Self-belief. Self-belief. SELF-BELIEF. That’s the answer I got when I asked one political analyst friend about the one thing that makes a leader successful. There wasn’t any hum and haw in his answer. It left me thinking if self-belief is such a major requirement, President Barrow has a bag that’s almost full with it.

Last Sunday was just another day in office for President Adama Barrow. He met with the people of West Coast Region where he looked rampant in terms of self-belief, in terms of confidence. At this meeting, it was the president’s assertion that any prospect of him seeking a second term will depend on what he’s been able to achieve. His comments gave indication he has his one eye set on staying in office a little longer. Could even be his two eyes.

Sunday came right after the President’s trip to Senegal. This trip has been a huge success for him personally. The president managed to kill one bird with two stones as he himself would say. He participated in the two-day Liberal International forum. He also attended his ‘brother’ Macky Sall’s investiture by Beno Bok Yakaar, the Senegalese president’s grand coalition of political parties. But it’s the latter activity that has particularly jolted President Barrow.

I was in Dakar to cover the Beno Bok Yakaar event. Thousands of Senegalese converged on a sport facility in Diamniadio to endorse President Macky Sall as their candidate in the upcoming elections in Senegal. And while I knew President Barrow was in Senegal, it was a surprise to me when someone informed me he will be coming to the event. And come he did.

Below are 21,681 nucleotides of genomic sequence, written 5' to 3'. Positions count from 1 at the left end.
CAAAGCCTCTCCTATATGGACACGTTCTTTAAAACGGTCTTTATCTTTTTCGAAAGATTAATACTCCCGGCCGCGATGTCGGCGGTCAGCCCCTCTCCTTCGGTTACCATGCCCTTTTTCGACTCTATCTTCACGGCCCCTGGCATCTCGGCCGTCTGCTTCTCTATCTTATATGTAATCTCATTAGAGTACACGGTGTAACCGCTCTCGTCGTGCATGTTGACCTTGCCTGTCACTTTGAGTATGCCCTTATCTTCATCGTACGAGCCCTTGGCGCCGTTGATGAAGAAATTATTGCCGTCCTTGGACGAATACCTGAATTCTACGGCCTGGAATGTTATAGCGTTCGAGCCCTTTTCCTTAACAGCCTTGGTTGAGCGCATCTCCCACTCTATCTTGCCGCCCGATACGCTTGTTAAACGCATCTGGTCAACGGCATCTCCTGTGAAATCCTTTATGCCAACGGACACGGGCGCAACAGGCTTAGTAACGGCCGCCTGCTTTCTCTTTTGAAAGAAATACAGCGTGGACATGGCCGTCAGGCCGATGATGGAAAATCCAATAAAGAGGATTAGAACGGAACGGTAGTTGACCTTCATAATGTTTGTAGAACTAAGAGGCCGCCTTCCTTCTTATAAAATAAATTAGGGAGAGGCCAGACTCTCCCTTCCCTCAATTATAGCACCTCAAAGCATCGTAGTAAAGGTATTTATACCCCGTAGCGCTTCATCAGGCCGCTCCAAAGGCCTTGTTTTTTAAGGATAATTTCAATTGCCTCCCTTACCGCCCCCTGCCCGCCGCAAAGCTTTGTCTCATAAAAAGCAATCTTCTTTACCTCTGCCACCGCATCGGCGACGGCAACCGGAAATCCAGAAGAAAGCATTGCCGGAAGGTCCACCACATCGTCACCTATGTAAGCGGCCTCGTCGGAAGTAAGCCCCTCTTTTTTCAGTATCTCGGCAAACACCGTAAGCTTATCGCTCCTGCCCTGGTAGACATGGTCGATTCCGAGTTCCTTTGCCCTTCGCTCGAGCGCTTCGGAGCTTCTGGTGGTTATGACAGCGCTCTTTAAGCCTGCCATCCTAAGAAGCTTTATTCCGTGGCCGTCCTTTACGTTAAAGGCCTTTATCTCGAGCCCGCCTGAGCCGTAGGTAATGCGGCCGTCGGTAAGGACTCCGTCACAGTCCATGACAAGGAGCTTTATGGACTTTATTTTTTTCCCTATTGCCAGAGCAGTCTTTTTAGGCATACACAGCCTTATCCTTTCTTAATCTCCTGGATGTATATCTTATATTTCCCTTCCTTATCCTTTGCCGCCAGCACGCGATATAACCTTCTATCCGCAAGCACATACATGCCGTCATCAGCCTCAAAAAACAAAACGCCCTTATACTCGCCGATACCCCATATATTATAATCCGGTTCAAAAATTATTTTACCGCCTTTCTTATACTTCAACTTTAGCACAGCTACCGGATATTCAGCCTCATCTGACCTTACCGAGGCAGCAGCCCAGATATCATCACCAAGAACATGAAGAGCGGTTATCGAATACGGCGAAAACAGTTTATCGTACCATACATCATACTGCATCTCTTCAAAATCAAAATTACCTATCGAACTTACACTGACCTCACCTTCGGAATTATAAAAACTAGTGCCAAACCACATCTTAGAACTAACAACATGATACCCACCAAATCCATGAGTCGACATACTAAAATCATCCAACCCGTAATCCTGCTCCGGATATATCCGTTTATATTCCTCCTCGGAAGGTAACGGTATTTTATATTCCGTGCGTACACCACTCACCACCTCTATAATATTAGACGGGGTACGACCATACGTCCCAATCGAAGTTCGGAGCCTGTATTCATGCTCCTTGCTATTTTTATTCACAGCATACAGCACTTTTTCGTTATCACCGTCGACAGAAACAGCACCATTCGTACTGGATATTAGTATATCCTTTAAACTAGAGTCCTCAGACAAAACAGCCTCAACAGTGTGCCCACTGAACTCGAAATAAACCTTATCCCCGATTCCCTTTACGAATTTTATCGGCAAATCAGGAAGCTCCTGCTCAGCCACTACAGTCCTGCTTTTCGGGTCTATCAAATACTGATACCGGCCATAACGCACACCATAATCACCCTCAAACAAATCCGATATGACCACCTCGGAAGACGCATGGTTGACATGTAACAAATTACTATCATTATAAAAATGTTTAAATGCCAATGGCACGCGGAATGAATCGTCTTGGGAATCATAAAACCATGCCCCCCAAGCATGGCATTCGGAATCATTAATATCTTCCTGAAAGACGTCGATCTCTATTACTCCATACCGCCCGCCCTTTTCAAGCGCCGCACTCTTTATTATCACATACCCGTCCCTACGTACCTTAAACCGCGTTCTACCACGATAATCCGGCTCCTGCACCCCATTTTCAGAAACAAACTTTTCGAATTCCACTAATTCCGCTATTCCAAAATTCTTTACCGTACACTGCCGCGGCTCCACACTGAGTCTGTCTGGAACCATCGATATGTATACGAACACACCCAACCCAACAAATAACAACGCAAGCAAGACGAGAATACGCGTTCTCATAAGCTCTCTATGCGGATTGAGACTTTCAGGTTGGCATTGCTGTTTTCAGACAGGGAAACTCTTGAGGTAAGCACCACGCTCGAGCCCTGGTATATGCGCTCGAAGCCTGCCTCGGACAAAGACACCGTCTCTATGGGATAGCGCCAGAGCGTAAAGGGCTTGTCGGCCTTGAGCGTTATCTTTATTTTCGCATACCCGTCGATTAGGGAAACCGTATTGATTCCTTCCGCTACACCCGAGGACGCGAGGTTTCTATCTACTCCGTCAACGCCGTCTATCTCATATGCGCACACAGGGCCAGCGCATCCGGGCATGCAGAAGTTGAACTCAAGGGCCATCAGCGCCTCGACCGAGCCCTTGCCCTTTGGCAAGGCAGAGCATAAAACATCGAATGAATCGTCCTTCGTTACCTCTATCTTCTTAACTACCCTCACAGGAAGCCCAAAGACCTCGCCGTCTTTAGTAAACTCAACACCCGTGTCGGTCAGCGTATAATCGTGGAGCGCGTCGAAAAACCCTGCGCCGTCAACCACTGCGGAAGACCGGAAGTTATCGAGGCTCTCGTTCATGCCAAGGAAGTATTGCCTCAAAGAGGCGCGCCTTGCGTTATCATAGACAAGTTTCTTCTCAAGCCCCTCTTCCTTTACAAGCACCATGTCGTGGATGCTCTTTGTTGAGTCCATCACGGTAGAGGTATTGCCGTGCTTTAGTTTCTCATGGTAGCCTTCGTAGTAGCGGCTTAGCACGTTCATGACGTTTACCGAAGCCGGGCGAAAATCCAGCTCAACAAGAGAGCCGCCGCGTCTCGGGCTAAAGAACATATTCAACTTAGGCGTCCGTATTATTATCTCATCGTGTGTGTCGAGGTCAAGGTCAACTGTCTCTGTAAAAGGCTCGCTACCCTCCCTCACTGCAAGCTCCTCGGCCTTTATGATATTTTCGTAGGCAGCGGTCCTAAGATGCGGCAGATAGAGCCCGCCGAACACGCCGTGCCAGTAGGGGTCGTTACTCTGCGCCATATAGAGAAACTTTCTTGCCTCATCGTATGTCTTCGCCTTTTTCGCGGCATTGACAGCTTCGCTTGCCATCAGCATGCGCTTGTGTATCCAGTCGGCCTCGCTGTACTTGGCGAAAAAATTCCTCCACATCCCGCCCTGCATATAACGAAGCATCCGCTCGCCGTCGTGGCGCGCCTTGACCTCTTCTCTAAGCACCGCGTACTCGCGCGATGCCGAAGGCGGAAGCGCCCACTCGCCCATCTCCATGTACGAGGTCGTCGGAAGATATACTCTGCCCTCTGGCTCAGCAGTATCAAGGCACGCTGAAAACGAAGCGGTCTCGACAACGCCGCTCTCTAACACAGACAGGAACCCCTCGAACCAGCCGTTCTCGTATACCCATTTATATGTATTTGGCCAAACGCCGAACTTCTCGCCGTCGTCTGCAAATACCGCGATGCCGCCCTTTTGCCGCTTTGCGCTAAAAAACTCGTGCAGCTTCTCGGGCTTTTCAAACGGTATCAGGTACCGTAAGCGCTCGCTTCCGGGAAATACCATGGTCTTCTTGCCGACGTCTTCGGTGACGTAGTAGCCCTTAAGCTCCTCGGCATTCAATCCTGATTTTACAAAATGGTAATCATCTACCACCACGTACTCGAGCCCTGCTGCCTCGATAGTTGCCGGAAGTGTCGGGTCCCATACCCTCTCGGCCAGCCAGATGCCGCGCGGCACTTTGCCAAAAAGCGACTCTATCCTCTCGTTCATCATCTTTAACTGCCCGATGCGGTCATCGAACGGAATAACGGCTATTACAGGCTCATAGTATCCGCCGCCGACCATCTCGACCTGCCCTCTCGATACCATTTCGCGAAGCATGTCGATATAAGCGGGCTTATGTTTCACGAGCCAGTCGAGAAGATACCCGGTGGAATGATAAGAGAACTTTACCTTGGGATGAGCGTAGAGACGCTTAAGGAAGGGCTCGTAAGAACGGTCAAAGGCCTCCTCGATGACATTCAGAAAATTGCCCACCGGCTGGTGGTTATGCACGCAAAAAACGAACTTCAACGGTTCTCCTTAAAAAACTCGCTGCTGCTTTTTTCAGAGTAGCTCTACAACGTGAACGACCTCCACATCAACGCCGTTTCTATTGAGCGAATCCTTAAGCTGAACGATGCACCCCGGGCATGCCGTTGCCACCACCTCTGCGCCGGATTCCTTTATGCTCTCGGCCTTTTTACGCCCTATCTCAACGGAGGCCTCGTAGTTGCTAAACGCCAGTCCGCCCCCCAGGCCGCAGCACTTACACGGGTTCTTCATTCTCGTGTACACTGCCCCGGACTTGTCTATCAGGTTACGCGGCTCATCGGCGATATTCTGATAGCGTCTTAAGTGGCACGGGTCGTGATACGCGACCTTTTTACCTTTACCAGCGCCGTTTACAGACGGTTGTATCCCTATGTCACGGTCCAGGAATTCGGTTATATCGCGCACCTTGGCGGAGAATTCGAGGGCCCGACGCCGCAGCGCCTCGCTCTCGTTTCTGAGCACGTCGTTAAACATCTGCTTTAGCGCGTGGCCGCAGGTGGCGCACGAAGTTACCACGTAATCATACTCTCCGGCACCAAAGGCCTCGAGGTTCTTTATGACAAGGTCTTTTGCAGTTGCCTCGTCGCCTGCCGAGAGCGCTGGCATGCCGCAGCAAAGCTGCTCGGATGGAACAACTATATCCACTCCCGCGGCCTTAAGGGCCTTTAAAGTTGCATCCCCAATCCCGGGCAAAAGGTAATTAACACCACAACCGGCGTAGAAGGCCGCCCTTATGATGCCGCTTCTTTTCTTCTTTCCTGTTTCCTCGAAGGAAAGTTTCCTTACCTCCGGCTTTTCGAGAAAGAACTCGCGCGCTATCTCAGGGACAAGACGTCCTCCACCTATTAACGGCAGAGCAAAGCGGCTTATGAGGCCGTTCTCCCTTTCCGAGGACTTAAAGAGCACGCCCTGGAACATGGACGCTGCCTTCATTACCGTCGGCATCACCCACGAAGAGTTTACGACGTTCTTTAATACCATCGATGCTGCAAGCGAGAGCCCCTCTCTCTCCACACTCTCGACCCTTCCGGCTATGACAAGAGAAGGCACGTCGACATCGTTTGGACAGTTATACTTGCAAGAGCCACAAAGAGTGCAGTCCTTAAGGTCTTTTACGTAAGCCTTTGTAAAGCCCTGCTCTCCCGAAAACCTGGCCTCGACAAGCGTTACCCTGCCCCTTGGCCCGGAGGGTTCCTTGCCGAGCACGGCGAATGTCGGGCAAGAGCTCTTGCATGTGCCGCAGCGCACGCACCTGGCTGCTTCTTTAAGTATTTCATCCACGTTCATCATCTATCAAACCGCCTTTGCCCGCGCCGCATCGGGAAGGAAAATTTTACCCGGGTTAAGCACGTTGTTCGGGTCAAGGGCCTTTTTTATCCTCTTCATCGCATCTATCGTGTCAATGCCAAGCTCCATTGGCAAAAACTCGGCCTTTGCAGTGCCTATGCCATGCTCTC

Somehow, this event boosted his confidence as a leader even if it wasn’t part of the deal that saw Gambian taxpayers dispatch him to Senegal. It was a learning curve for him. And a major part that was of special engrossment to the president, to my mind, was the screening of a 20-minute documentary. This documentary was about President Macky Sall’s major accomplishments as he seeks reelection. I was in the press section listening, where I also tried to compute President Barrow’s broad review of it.

What does he make of this documentary on a man he calls his brother? Is he inspired? Will he try to emulate Macky Sall as a way of winning the hearts and minds of his people? These were some questions that ran through my mind. I even wanted to approach him for an ambush interview, something I knew I wasn’t going to get. In fact the only time I came close to him was when his motorcade taxied to a fleeting halt right next to my car as it they tried to beat a very annoying post-event Dakar traffic. I’m sure he saw me waving at him.

President Barrow faces one hell of an uphill task. The Gambia, in terms of development needs, is not like Senegal. President Barrow, in terms of leadership expertise, is not like President Sall. This is just how things are. I hope the President accepts this reality.

Yet, self-belief can go a long way for President Barrow as he continues his wholesale transformation. I see a lot of adrenaline in him these days. I see a man pouring forward with so much desire, so much hunger. That he will do better than Jammeh and Jawara shows he is aching for success. Good for him because a leader who is not busy being successful, is busy failing.